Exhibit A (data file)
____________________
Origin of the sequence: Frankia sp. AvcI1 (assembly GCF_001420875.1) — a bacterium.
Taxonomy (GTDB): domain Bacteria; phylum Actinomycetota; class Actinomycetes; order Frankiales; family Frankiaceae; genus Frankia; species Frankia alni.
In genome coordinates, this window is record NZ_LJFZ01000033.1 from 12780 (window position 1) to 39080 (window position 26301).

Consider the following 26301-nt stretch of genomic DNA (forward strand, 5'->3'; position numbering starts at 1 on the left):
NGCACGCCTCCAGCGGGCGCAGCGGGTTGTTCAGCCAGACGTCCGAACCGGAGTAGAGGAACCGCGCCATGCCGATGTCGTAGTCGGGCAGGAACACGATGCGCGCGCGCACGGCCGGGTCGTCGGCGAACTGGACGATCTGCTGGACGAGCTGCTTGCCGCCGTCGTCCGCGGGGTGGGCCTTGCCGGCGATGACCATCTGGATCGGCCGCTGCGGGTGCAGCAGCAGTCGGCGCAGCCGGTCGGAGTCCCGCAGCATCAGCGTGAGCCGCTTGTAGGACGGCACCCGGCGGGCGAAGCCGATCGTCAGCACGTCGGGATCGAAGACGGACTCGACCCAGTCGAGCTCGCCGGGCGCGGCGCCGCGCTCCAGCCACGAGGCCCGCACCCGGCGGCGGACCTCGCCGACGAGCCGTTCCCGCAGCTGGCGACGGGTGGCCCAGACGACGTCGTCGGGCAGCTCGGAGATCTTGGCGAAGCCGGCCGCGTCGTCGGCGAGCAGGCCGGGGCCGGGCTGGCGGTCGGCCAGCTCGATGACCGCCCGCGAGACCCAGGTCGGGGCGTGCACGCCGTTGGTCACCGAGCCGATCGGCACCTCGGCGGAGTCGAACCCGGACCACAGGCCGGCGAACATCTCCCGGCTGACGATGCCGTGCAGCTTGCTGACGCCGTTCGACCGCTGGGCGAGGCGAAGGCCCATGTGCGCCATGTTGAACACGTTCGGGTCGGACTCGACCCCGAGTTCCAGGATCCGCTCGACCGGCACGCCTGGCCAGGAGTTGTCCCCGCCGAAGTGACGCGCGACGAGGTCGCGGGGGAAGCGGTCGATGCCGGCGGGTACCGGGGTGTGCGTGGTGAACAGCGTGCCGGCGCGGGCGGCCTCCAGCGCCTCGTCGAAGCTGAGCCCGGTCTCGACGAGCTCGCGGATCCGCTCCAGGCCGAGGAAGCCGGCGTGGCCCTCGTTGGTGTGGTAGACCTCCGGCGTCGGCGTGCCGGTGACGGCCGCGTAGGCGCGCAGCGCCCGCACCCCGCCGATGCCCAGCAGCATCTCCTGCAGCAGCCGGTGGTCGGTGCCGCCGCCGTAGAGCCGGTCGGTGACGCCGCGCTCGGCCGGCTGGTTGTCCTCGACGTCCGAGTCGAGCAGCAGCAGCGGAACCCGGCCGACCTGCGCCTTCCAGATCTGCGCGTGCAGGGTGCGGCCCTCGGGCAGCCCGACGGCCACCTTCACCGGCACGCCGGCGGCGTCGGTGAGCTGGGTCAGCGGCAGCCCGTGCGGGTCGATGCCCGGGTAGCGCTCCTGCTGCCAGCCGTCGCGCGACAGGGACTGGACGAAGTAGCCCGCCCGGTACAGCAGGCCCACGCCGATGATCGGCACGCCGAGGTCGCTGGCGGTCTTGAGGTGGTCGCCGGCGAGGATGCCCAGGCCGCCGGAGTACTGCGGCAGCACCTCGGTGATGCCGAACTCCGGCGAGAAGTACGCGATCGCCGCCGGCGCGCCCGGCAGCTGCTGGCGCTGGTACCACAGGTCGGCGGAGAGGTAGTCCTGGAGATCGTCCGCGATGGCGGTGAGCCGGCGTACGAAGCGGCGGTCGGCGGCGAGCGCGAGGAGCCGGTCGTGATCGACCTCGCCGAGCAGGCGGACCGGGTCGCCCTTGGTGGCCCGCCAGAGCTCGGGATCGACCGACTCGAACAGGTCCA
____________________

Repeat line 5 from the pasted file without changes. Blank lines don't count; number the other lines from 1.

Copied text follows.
NGCACGCCTCCAGCGGGCGCAGCGGGTTGTTCAGCCAGACGTCCGAACCGGAGTAGAGGAACCGCGCCATGCCGATGTCGTAGTCGGGCAGGAACACGATGCGCGCGCGCACGGCCGGGTCGTCGGCGAACTGGACGATCTGCTGGACGAGCTGCTTGCCGCCGTCGTCCGCGGGGTGGGCCTTGCCGGCGATGACCATCTGGATCGGCCGCTGCGGGTGCAGCAGCAGTCGGCGCAGCCGGTCGGAGTCCCGCAGCATCAGCGTGAGCCGCTTGTAGGACGGCACCCGGCGGGCGAAGCCGATCGTCAGCACGTCGGGATCGAAGACGGACTCGACCCAGTCGAGCTCGCCGGGCGCGGCGCCGCGCTCCAGCCACGAGGCCCGCACCCGGCGGCGGACCTCGCCGACGAGCCGTTCCCGCAGCTGGCGACGGGTGGCCCAGACGACGTCGTCGGGCAGCTCGGAGATCTTGGCGAAGCCGGCCGCGTCGTCGGCGAGCAGGCCGGGGCCGGGCTGGCGGTCGGCCAGCTCGATGACCGCCCGCGAGACCCAGGTCGGGGCGTGCACGCCGTTGGTCACCGAGCCGATCGGCACCTCGGCGGAGTCGAACCCGGACCACAGGCCGGCGAACATCTCCCGGCTGACGATGCCGTGCAGCTTGCTGACGCCGTTCGACCGCTGGGCGAGGCGAAGGCCCATGTGCGCCATGTTGAACACGTTCGGGTCGGACTCGACCCCGAGTTCCAGGATCCGCTCGACCGGCACGCCTGGCCAGGAGTTGTCCCCGCCGAAGTGACGCGCGACGAGGTCGCGGGGGAAGCGGTCGATGCCGGCGGGTACCGGGGTGTGCGTGGTGAACAGCGTGCCGGCGCGGGCGGCCTCCAGCGCCTCGTCGAAGCTGAGCCCGGTCTCGACGAGCTCGCGGATCCGCTCCAGGCCGAGGAAGCCGGCGTGGCCCTCGTTGGTGTGGTAGACCTCCGGCGTCGGCGTGCCGGTGACGGCCGCGTAGGCGCGCAGCGCCCGCACCCCGCCGATGCCCAGCAGCATCTCCTGCAGCAGCCGGTGGTCGGTGCCGCCGCCGTAGAGCCGGTCGGTGACGCCGCGCTCGGCCGGCTGGTTGTCCTCGACGTCCGAGTCGAGCAGCAGCAGCGGAACCCGGCCGACCTGCGCCTTCCAGATCTGCGCGTGCAGGGTGCGGCCCTCGGGCAGCCCGACGGCCACCTTCACCGGCACGCCGGCGGCGTCGGTGAGCTGGGTCAGCGGCAGCCCGTGCGGGTCGATGCCCGGGTAGCGCTCCTGCTGCCAGCCGTCGCGCGACAGGGACTGGACGAAGTAGCCCGCCCGGTACAGCAGGCCCACGCCGATGATCGGCACGCCGAGGTCGCTGGCGGTCTTGAGGTGGTCGCCGGCGAGGATGCCCAGGCCGCCGGAGTACTGCGGCAGCACCTCGGTGATGCCGAACTCCGGCGAGAAGTACGCGATCGCCGCCGGCGCGCCCGGCAGCTGCTGGCGCTGGTACCACAGGTCGGCGGAGAGGTAGTCCTGGAGATCGTCCGCGATGGCGGTGAGCCGGCGTACGAAGCGGCGGTCGGCGGCGAGCGCGAGGAGCCGGTCGTGATCGACCTCGCCGAGCAGGCGGACCGGGTCGCCCTTGGTGGCCCGCCAGAGCTCGGGATCGACCGACTCGAACAGGTCCA